Discussion about math, puzzles, games and fun. Useful symbols: ÷ × ½ √ ∞ ≠ ≤ ≥ ≈ ⇒ ± ∈ Δ θ ∴ ∑ ∫ π -¹ ² ³ °

You are not logged in.

- Topics: Active | Unanswered

Pages: **1**

**Mike George****Member**- Registered: 2011-08-14
- Posts: 14

Hello, it's been a couple of years since the last conundrum you very kindly helped me solve (actually you solved it for me), and now I've got a nice little problem that I can't help feeling should have a fairly simple algorithmic answer if only I knew what I was doing

I'm placing markers at points on a map. The map is redrawn every minute and the number and position of the points can change each time, and I have the x,y coordinates (representing pixel distances) for each point in an array after each refresh of the map. Usually the array is fairly sparse with big gaps between the points, but it is common for clusters of up to 4 or 5 markers to occur at the same point, and I want the markers to be displayed on the map with their anchor points at least 10 pixels apart. The common approach of 'clustering' the markers and springing them apart when the cluster is selected isn't appropriate, they have to be drawn separately (but it doesn't matter if they overlap as long as the 10 pixel rule is applied).

What I think I need to do is find any clashing pairs of x,y coordinates (where x AND y are less than 10 away from its nearest neighbour) and adjust them accordingly. If it helps I can sort the array of coordinates in order of x or y, or the points' distance from the origin.

In my mind's eye I can see all the points as little bar magnets standing on end on the map, free to move in any direction along the surface of the map until their mutual repulsion has pushed them a sufficient distance apart. How to translate that into an algorithm to make it happen I have no idea.

The best I can come up with is to sort them all into distance order (from the origin), start at the beginning of the array and when I find a point that is within 10 pixels of its predecessor's distance from the origin, check the distance between the two points and if that is less than 10 move them apart. Then re-sort the array on distance and repeat, until I make a complete pass without moving any points (ignoring for now the possibility that the map might be so crowded that a solution is impossible).

Can anybody suggest a quicker and simpler way to do this please?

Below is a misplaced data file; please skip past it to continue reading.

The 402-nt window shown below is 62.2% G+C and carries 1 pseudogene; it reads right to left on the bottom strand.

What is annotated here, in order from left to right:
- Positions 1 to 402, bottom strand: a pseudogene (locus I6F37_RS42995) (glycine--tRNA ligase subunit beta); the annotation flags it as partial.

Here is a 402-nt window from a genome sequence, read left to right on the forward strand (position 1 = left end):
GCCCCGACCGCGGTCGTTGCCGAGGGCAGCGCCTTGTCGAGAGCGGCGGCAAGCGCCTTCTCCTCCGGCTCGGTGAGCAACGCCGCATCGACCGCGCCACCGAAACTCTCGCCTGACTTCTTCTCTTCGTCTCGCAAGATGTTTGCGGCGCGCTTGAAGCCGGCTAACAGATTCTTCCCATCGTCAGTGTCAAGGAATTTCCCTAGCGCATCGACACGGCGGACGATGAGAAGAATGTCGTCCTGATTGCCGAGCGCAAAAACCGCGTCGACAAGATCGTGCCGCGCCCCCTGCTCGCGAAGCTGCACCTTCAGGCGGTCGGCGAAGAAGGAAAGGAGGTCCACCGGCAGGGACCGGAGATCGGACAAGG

*Last edited by Mike George (2013-12-19 18:34:03)*

Offline

**bobbym****Administrator**- From: Bumpkinland
- Registered: 2009-04-12
- Posts: 88,475

Hi Mike George;

Do you have a picture of your final best result?

**In mathematics, you don't understand things. You just get used to them.**

**I agree with you regarding the satisfaction and importance of actually computing some numbers. I can't tell you how often I see time and money wasted because someone didn't bother to run the numbers.**

Offline

**Mike George****Member**- Registered: 2011-08-14
- Posts: 14

bobbym wrote:

Hi Mike George;

Do you have a picture of your final best result?

No, I haven't implemented it yet, I was hoping somebody could suggest an elegant nutcracker before I get my sledgehammer out. I've got pictures of the current results but it's not very helpful because you can't see the hidden markers!

I am experimenting with a cruder approach, where I (conceptually) divide the map canvas into 10-pixel squares and set a flag in the appropriate square when I add a marker to the map. Before I add each marker I check to see if there is already one anchored in that square and if there is I try the next adjoining square, and so on until I find an unclaimed one, adjust the lat and long for the marker accordingly and add it. As the markers are added in random order and the average density on the map is fairly low this approach could work but I would be happier with a more robust solution.

Offline

**bobbym****Administrator**- From: Bumpkinland
- Registered: 2009-04-12
- Posts: 88,475

Hi;

Sounds like you are trying to implement some scheme that places points equidistant from each other? Maybe it does not sound like that at first but when you try any of your ideas will that be the result?

**In mathematics, you don't understand things. You just get used to them.**

**I agree with you regarding the satisfaction and importance of actually computing some numbers. I can't tell you how often I see time and money wasted because someone didn't bother to run the numbers.**

Offline

**Mike George****Member**- Registered: 2011-08-14
- Posts: 14

They don't need to be equidistant from each other, just moved the minimum amount to stop them obscuring each other on the map.

I've implemented the simple version described above and I've attached before and after pictures showing the result.

Offline

**bobbym****Administrator**- From: Bumpkinland
- Registered: 2009-04-12
- Posts: 88,475

Hi;

Looking at it now, I think I would go with your cruder approach. Searching for a more elegant solution might take a lot of time and might only achieve a minor speed improvement. So unless you are doing this millions of times, I would go with the approach you outlined in post #3.

**In mathematics, you don't understand things. You just get used to them.**

**I agree with you regarding the satisfaction and importance of actually computing some numbers. I can't tell you how often I see time and money wasted because someone didn't bother to run the numbers.**

Offline

Pages: **1**